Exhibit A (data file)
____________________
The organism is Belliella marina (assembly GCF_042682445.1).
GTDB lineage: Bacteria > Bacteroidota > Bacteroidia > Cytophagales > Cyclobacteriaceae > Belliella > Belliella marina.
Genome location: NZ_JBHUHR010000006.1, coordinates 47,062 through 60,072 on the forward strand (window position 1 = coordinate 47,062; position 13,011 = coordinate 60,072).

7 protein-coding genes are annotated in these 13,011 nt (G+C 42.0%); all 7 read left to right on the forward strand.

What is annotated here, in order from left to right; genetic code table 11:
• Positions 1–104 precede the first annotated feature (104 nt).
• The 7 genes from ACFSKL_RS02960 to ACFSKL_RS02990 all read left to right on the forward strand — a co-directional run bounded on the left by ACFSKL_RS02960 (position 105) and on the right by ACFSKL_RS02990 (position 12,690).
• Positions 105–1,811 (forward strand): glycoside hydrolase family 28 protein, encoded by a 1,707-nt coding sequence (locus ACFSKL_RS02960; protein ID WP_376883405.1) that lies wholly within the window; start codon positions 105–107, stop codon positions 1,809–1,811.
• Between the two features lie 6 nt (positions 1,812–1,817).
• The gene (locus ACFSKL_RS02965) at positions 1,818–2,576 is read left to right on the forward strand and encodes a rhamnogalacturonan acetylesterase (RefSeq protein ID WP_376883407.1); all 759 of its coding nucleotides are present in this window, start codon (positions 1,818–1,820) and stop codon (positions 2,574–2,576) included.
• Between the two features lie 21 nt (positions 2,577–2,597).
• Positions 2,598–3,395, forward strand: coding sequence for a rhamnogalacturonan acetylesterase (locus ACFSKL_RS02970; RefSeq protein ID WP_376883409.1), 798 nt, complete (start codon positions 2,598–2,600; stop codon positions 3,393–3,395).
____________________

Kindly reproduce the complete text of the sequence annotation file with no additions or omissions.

The organism is Belliella marina (assembly GCF_042682445.1).
GTDB lineage: Bacteria > Bacteroidota > Bacteroidia > Cytophagales > Cyclobacteriaceae > Belliella > Belliella marina.
Genome location: NZ_JBHUHR010000006.1, coordinates 47,062 through 60,072 on the forward strand (window position 1 = coordinate 47,062; position 13,011 = coordinate 60,072).

7 protein-coding genes are annotated in these 13,011 nt (G+C 42.0%); all 7 read left to right on the forward strand.

What is annotated here, in order from left to right; genetic code table 11:
• Positions 1–104 precede the first annotated feature (104 nt).
• The 7 genes from ACFSKL_RS02960 to ACFSKL_RS02990 all read left to right on the forward strand — a co-directional run bounded on the left by ACFSKL_RS02960 (position 105) and on the right by ACFSKL_RS02990 (position 12,690).
• Positions 105–1,811 (forward strand): glycoside hydrolase family 28 protein, encoded by a 1,707-nt coding sequence (locus ACFSKL_RS02960; protein ID WP_376883405.1) that lies wholly within the window; start codon positions 105–107, stop codon positions 1,809–1,811.
• Between the two features lie 6 nt (positions 1,812–1,817).
• The gene (locus ACFSKL_RS02965) at positions 1,818–2,576 is read left to right on the forward strand and encodes a rhamnogalacturonan acetylesterase (RefSeq protein ID WP_376883407.1); all 759 of its coding nucleotides are present in this window, start codon (positions 1,818–1,820) and stop codon (positions 2,574–2,576) included.
• Between the two features lie 21 nt (positions 2,577–2,597).
• Positions 2,598–3,395, forward strand: coding sequence for a rhamnogalacturonan acetylesterase (locus ACFSKL_RS02970; RefSeq protein ID WP_376883409.1), 798 nt, complete (start codon positions 2,598–2,600; stop codon positions 3,393–3,395).